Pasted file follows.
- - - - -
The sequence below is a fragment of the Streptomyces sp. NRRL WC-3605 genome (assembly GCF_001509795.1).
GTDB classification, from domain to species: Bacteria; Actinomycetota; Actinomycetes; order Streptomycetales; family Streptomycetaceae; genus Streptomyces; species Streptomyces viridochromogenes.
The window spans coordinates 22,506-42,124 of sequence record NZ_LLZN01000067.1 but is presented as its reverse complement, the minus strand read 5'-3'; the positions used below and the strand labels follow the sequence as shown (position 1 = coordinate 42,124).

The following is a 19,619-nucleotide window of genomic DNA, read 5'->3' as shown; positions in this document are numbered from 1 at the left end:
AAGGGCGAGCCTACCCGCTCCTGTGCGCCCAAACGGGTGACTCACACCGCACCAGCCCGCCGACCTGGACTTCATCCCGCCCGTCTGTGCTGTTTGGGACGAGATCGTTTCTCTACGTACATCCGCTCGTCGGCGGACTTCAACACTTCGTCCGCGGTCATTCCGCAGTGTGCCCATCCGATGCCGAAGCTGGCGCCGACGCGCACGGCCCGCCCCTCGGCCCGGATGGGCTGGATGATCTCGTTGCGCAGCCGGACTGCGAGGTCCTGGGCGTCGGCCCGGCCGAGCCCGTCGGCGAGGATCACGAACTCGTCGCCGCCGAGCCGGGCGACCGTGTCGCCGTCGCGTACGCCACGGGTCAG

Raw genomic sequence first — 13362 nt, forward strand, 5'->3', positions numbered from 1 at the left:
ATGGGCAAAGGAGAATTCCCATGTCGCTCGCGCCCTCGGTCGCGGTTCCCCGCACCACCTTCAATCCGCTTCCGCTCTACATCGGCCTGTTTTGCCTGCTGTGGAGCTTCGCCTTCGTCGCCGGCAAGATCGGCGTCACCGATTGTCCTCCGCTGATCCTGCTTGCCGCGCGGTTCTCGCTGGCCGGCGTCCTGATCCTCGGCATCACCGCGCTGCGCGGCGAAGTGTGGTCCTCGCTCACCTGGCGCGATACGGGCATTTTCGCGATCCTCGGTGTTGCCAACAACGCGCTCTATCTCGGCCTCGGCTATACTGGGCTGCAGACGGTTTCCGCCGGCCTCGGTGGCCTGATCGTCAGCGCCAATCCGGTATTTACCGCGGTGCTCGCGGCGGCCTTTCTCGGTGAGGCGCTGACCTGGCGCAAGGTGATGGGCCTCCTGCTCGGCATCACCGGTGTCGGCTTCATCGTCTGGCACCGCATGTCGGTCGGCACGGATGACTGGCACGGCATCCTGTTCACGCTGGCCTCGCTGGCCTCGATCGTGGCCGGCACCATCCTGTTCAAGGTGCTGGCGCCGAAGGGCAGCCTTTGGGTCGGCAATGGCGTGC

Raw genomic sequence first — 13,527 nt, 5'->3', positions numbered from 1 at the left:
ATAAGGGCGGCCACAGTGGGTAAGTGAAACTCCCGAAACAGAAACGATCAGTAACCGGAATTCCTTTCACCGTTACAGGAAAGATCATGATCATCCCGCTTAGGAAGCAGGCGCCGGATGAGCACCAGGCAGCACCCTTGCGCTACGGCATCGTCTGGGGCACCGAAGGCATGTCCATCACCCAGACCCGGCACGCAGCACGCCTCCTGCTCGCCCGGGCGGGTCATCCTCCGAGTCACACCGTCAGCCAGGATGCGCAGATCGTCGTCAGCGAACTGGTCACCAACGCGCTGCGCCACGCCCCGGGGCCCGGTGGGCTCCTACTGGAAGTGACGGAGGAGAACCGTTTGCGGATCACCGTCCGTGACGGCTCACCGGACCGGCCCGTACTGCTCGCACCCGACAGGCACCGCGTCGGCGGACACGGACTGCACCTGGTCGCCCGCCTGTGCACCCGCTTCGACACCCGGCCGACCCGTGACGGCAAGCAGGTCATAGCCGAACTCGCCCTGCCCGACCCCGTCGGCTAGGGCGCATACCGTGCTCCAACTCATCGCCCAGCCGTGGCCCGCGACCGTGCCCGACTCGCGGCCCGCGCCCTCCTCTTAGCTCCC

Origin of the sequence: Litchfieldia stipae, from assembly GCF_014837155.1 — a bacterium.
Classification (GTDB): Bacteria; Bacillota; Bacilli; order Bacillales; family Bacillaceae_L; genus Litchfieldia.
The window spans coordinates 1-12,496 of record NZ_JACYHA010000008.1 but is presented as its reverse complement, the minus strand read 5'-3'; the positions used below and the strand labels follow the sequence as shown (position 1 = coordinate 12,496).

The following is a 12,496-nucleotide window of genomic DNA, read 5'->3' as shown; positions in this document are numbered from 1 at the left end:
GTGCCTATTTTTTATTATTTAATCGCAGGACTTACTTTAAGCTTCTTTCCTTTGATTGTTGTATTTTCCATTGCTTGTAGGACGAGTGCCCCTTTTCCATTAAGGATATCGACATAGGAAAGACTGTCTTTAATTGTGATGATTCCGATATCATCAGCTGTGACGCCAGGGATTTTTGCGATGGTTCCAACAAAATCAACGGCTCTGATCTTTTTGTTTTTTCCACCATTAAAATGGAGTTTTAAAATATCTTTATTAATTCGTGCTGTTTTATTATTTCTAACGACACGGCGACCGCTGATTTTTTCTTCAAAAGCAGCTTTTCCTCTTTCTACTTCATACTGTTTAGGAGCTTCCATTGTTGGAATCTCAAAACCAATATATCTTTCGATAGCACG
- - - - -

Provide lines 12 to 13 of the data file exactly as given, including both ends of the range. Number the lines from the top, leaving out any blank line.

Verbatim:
The window spans coordinates 1-12,496 of record NZ_JACYHA010000008.1 but is presented as its reverse complement, the minus strand read 5'-3'; the positions used below and the strand labels follow the sequence as shown (position 1 = coordinate 12,496).

The following is a 12,496-nucleotide window of genomic DNA, read 5'->3' as shown; positions in this document are numbered from 1 at the left end: